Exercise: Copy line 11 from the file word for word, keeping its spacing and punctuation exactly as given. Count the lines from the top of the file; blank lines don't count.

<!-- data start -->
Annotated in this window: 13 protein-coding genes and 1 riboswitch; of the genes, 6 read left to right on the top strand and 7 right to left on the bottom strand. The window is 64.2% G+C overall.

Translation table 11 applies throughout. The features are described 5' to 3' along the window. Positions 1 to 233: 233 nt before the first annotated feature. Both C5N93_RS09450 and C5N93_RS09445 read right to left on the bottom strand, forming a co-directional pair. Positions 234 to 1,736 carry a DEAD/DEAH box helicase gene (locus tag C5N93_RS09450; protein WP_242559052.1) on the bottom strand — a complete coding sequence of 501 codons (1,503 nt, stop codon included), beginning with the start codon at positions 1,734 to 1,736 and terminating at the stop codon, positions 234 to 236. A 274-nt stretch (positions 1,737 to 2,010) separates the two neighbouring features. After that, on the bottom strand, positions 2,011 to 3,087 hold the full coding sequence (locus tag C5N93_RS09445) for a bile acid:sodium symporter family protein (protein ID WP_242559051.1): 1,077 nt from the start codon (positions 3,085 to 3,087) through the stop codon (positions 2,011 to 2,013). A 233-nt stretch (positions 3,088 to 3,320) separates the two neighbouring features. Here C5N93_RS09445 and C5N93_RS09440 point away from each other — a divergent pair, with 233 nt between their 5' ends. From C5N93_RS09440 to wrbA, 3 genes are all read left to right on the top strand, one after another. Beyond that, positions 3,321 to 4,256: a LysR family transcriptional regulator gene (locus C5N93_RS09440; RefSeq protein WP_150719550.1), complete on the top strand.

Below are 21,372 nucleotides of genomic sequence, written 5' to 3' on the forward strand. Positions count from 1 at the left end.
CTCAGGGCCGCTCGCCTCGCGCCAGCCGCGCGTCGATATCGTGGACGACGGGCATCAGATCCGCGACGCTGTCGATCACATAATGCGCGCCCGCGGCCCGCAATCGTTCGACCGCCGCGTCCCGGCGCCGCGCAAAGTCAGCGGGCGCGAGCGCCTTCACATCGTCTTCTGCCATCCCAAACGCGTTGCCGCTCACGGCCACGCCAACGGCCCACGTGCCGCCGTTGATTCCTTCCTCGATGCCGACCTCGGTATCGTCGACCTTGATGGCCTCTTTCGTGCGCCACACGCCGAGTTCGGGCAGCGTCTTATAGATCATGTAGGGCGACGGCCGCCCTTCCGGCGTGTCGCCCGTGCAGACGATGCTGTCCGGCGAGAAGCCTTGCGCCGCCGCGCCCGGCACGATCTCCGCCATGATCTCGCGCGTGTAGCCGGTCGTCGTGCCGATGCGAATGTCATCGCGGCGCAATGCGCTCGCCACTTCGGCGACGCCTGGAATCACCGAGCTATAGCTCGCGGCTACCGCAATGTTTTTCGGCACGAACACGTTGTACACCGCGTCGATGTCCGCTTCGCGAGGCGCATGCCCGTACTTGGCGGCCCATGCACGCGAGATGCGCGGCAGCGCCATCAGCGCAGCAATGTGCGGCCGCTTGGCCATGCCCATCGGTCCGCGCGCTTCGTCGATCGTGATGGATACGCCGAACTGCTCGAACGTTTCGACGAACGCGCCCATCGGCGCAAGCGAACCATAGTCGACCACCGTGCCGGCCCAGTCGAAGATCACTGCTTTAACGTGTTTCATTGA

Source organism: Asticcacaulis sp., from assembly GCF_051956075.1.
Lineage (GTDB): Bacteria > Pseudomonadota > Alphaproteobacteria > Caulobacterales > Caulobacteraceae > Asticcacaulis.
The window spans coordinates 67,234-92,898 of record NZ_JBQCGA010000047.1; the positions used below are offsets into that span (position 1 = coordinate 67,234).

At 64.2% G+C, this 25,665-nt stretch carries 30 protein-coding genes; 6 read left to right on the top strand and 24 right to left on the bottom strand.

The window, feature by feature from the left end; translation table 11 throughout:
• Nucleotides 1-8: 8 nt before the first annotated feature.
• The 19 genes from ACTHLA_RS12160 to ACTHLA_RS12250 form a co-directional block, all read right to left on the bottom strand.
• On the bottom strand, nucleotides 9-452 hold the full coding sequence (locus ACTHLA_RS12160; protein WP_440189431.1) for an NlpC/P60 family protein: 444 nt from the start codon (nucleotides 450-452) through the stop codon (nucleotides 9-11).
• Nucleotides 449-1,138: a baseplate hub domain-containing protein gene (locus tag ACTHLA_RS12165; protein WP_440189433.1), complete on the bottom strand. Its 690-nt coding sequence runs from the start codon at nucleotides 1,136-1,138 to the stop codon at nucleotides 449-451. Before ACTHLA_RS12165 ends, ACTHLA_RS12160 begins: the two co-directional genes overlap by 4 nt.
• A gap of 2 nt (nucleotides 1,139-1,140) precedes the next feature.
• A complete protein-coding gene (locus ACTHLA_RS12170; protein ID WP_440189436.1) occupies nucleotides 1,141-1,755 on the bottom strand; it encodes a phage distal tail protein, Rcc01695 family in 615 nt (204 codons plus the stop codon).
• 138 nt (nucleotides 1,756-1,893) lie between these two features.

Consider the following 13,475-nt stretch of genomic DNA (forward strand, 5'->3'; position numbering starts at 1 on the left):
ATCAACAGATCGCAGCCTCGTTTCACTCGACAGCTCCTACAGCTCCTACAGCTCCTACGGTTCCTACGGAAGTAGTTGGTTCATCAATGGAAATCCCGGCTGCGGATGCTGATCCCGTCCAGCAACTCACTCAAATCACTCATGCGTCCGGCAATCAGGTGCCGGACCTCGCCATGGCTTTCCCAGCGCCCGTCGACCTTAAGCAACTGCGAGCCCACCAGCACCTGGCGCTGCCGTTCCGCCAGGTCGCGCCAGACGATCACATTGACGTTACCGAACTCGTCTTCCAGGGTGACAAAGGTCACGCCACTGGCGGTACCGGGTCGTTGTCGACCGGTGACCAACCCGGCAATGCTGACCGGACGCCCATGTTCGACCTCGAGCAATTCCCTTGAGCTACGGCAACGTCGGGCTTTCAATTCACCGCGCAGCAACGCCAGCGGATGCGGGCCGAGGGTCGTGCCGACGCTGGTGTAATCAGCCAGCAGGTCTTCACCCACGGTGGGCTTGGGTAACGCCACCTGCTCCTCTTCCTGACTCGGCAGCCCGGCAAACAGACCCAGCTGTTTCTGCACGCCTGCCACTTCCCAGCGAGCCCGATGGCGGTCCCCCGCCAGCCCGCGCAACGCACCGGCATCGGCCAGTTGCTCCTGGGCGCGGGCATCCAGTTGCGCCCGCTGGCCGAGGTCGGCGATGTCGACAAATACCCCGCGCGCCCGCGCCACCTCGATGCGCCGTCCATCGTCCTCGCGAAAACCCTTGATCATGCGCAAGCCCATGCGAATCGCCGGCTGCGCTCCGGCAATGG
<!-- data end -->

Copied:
• The 19 genes from ACTHLA_RS12160 to ACTHLA_RS12250 form a co-directional block, all read right to left on the bottom strand.